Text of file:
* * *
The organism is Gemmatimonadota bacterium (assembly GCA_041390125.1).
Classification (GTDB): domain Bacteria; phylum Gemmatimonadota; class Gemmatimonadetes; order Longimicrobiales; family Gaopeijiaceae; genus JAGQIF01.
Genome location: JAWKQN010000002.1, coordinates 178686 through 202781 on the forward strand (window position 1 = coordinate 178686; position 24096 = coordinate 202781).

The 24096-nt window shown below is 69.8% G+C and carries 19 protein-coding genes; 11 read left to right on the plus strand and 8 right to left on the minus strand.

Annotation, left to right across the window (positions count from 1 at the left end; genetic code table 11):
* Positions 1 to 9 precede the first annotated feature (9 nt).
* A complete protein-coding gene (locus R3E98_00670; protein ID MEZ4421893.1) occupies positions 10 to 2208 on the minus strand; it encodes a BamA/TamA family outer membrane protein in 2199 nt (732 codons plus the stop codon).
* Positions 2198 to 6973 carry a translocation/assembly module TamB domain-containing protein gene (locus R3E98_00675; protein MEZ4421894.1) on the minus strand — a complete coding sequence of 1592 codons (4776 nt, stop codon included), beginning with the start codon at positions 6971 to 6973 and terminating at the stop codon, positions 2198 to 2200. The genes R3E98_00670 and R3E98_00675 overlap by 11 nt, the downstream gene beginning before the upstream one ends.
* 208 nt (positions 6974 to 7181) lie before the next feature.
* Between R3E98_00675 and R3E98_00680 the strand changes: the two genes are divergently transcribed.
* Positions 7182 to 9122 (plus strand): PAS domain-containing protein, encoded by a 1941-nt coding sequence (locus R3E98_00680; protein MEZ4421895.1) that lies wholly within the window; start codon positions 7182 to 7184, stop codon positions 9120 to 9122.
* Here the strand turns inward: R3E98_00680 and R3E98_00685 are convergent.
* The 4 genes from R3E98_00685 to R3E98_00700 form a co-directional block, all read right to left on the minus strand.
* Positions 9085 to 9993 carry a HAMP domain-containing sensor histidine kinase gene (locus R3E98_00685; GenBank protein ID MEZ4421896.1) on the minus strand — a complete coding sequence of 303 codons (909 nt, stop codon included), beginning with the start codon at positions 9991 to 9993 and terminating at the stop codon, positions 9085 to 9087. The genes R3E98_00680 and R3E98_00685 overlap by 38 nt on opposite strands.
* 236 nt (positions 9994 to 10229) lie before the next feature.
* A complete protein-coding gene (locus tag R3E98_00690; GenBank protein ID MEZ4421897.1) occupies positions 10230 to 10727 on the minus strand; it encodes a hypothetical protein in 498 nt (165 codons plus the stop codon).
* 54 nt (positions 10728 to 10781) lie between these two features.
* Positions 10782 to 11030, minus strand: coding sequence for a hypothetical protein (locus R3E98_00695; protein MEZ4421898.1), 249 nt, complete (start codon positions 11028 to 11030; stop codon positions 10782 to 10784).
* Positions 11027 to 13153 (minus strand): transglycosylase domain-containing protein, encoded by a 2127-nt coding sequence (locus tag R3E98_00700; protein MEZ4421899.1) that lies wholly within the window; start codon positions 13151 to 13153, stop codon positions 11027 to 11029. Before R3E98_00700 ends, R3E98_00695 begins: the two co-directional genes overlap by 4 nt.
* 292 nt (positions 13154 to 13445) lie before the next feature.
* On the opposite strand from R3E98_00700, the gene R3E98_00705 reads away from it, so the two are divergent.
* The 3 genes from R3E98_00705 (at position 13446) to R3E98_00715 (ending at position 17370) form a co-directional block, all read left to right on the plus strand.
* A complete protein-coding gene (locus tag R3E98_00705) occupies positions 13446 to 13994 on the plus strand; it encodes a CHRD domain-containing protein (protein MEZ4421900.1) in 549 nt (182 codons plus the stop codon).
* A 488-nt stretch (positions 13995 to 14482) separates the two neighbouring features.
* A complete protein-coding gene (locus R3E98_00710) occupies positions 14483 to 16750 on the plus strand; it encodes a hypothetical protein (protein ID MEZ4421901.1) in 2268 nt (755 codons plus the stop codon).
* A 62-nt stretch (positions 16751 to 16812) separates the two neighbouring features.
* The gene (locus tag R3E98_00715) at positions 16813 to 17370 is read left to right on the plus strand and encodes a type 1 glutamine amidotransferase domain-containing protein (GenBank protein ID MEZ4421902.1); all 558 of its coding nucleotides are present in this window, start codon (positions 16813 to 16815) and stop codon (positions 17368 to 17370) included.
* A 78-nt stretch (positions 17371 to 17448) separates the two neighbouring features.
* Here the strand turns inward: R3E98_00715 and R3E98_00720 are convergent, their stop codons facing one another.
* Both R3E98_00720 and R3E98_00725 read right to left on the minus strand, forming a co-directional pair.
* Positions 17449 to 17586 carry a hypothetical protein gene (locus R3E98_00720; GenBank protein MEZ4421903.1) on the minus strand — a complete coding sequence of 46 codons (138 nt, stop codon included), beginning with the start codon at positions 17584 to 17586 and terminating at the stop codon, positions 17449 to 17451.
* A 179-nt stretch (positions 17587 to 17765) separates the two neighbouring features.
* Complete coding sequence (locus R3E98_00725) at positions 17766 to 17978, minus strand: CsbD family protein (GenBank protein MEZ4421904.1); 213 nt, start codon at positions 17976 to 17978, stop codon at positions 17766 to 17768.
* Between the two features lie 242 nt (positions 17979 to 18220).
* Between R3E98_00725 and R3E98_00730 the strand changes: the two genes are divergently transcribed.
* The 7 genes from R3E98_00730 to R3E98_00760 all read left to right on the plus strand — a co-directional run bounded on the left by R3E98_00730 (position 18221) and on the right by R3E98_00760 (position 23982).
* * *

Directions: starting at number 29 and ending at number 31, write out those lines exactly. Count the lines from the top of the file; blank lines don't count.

* Here the strand turns inward: R3E98_00715 and R3E98_00720 are convergent, their stop codons facing one another.
* Both R3E98_00720 and R3E98_00725 read right to left on the minus strand, forming a co-directional pair.
* Positions 17449 to 17586 carry a hypothetical protein gene (locus R3E98_00720; GenBank protein MEZ4421903.1) on the minus strand — a complete coding sequence of 46 codons (138 nt, stop codon included), beginning with the start codon at positions 17584 to 17586 and terminating at the stop codon, positions 17449 to 17451.